However, the process has typically used salt flairs and has come with concerns about the environment, expenses, and effectiveness, according to the Desert Research Institute. For that reason, back in the summer of 2021, the UAE began testing drones that fly into clouds to give them an electric shock to trigger rain production.

Is rain in Dubai caused by cloud seeding?

While cloud seeding has been an easy culprit for internet finger-pointing as the flooding occurred, it is not known if cloud seeding played a role.

Amit Katwala, who has reported on cloud seeding, said cloud seeding was likely not the cause of the floods because of amount of rain and typical protocol around cloud seeding in the UAE, wrote in an article for WIRED.

He points out that scientists were still studying the effectiveness of cloud seeding, but it had only been estimated to increase rainfall by 25% annually. Katwala also noted that most of the operations were conducted far away from the country's population centers.

The UAE government also denied that it had carried out any cloud seeding operations prior to the floods, CNBC reported. Oman, which was also affected by the flooding, did not carry out any operations.

Could cloud seeding happen in Arizona?

Arizona, like the UAE, experiences long heat waves and scorching temperatures in the summer. The state has experienced a worsening drought, and companies have been experimenting with solutions to bring water back into its rivers.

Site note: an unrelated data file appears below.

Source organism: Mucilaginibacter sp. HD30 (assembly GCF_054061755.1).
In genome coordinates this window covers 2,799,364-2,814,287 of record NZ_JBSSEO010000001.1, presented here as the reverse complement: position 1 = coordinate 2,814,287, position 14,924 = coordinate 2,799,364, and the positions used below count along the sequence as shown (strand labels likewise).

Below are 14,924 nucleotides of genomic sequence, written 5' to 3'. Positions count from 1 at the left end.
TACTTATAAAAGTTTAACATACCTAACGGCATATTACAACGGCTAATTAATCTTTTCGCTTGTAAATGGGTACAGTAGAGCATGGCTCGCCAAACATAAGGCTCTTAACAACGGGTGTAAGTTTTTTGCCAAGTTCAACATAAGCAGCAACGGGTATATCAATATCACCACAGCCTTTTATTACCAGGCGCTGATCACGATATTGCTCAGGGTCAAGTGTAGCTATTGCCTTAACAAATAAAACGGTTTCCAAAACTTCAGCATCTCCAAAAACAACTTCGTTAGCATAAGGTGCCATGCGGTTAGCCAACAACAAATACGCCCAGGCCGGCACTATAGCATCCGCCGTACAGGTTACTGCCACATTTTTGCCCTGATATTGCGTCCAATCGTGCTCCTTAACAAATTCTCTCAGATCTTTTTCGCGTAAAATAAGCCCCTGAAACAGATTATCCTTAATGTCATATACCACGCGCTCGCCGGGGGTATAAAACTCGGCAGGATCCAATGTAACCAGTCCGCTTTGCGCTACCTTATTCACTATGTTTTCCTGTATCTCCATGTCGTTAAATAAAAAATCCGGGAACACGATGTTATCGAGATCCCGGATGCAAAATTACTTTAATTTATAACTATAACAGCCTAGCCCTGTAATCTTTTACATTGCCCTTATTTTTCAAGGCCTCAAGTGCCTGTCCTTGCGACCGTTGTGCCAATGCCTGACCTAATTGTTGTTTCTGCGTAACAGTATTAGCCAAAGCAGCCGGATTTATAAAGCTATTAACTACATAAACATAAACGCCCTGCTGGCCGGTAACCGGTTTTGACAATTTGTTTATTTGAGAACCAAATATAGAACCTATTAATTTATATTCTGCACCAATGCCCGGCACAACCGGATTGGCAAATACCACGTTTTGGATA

Among them, the Salt River Project has been experimenting with cloud seeding, according to Cronkite News.

The utility company, which delivers power and water across central Arizona, began a partnership with the White Mountain Apache Tribe to look at a ground-based cloud seeding program to produce more snow in the White Mountains, meant to increase flows into the Colorado River.

SRP's project used silver iodide to form ice particles inside a cloud. Silver iodide is considered the most common agent used in cloud seeding practices to freeze the supercooled liquid suspended in the cloud.

The state has also supported out-of-state initiatives. The Central Arizona Water Conservation District and the Central Arizona Project provide funding to Colorado’s cloud seeding program, which also aims to bolster existing water supplies by creating more flow into the Colorado River for the use of residents in Arizona and six other states.

Although cloud seeding in Arizona is in the early stages, critics fear it could cause storms and flooding and content silver iodide can be toxic for aquatic life.

However, there is no evidence that local cloud seeding programs could prompt negative weather patterns, and a 2009 study by the Water Modification Association conducted a study found that silver iodide has "no environmentally harmful effects."

SRP researchers said they are conducting studies to prevent any negative impacts on weather and that cloud seeding is a safe tool that could benefit water supplies in Arizona.

USA TODAY reporters Julia Gomez, Doyle Rice, and Christine Fernando contributed to this article.

Laura Daniella Sepulveda is a trending reporter for the Arizona Republic. Reach her on Twitter at @lauradaniella_s or by email at laura.sepulveda@gannett.com.

This article originally appeared on Arizona Republic: Cloud seeding in Dubai: Did it bring floods? Could it come to Arizona?